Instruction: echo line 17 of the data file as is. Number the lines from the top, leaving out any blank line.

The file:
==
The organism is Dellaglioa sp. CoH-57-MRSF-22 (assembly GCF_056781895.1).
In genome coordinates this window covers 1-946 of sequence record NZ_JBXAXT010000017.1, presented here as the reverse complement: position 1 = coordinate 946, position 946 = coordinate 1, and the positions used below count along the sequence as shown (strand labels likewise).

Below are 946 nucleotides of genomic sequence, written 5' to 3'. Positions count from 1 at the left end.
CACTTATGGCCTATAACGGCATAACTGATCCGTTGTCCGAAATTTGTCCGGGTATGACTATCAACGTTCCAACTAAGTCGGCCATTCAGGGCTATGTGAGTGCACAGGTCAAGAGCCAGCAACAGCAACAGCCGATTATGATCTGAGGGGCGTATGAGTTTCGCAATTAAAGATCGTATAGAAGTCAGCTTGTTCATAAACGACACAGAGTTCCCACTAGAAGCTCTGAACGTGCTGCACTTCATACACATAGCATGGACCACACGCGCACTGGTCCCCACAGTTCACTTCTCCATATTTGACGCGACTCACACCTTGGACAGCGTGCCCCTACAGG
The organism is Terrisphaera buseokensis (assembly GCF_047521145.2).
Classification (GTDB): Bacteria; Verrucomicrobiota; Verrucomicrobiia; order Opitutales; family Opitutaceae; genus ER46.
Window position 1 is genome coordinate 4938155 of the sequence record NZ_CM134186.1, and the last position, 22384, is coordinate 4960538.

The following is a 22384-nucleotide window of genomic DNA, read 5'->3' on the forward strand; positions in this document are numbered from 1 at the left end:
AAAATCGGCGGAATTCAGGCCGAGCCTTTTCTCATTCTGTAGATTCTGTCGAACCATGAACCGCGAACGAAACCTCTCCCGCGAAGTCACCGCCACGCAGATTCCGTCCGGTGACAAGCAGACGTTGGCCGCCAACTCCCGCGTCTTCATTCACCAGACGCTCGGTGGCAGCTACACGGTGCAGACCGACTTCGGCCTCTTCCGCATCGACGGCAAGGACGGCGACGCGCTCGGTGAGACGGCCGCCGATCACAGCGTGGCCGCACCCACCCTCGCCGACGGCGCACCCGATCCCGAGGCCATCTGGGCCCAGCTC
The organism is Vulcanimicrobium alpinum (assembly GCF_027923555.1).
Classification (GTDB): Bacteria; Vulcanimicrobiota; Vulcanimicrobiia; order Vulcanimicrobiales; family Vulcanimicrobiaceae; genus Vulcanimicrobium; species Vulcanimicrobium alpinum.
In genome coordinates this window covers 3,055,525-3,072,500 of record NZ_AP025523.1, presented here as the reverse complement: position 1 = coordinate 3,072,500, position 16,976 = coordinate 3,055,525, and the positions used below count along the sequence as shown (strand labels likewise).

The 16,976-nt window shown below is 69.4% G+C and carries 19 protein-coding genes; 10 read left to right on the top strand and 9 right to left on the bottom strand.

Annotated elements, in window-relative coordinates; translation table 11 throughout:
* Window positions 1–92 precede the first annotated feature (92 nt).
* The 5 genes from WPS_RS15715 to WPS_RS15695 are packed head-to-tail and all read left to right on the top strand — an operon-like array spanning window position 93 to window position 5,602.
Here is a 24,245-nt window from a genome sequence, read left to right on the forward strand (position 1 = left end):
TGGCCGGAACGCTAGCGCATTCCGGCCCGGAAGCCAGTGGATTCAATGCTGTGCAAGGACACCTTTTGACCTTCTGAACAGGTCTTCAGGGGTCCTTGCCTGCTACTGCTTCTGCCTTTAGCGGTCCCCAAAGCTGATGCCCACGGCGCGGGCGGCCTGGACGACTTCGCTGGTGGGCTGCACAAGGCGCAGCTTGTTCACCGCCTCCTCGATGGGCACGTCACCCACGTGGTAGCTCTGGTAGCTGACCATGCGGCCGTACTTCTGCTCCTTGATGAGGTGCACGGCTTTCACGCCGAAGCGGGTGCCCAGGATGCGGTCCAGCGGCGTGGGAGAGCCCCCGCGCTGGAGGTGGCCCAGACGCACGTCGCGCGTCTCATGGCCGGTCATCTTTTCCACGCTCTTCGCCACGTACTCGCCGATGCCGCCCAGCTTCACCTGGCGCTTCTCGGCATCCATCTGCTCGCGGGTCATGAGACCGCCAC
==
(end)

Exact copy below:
Here is a 24,245-nt window from a genome sequence, read left to right on the forward strand (position 1 = left end):